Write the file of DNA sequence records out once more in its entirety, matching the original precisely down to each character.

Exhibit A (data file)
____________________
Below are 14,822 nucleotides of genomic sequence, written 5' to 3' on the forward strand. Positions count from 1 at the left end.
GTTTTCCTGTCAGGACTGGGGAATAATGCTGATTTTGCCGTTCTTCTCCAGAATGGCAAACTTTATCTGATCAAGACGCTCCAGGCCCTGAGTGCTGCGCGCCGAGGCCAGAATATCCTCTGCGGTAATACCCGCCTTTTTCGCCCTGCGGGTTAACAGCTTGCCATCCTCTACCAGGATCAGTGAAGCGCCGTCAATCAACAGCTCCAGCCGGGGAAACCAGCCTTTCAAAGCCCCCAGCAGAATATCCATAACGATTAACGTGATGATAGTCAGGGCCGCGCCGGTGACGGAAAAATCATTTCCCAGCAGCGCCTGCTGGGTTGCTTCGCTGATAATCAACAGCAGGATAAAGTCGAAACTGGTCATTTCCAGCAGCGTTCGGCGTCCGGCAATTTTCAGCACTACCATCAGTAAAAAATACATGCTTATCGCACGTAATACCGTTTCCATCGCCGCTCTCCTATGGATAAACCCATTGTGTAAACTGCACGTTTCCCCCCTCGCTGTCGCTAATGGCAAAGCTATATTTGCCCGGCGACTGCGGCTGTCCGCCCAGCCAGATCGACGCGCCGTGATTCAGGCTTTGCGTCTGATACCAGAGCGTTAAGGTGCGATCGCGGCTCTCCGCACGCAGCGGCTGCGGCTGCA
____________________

Below are 14,822 nucleotides of genomic sequence, written 5' to 3' on the forward strand. Positions count from 1 at the left end.
GTTTTCCTGTCAGGACTGGGGAATAATGCTGATTTTGCCGTTCTTCTCCAGAATGGCAAACTTTATCTGATCAAGACGCTCCAGGCCCTGAGTGCTGCGCGCCGAGGCCAGAATATCCTCTGCGGTAATACCCGCCTTTTTCGCCCTGCGGGTTAACAGCTTGCCATCCTCTACCAGGATCAGTGAAGCGCCGTCAATCAACAGCTCCAGCCGGGGAAACCAGCCTTTCAAAGCCCCCAGCAGAATATCCATAACGATTAACGTGATGATAGTCAGGGCCGCGCCGGTGACGGAAAAATCATTTCCCAGCAGCGCCTGCTGGGTTGCTTCGCTGATAATCAACAGCAGGATAAAGTCGAAACTGGTCATTTCCAGCAGCGTTCGGCGTCCGGCAATTTTCAGCACTACCATCAGTAAAAAATACATGCTTATCGCACGTAATACCGTTTCCATCGCCGCTCTCCTATGGATAAACCCATTGTGTAAACTGCACGTTTCCCCCCTCGCTGTCGCTAATGGCAAAGCTATATTTGCCCGGCGACTGCGGCTGTCCGCCCAGCCAGATCGACGCGCCGTGATTCAGGCTTTGCGTCTGATACCAGAGCGTTAAGGTGCGATCGCGGCTCTCCGCACGCAGCGGCTGCGGCTGCA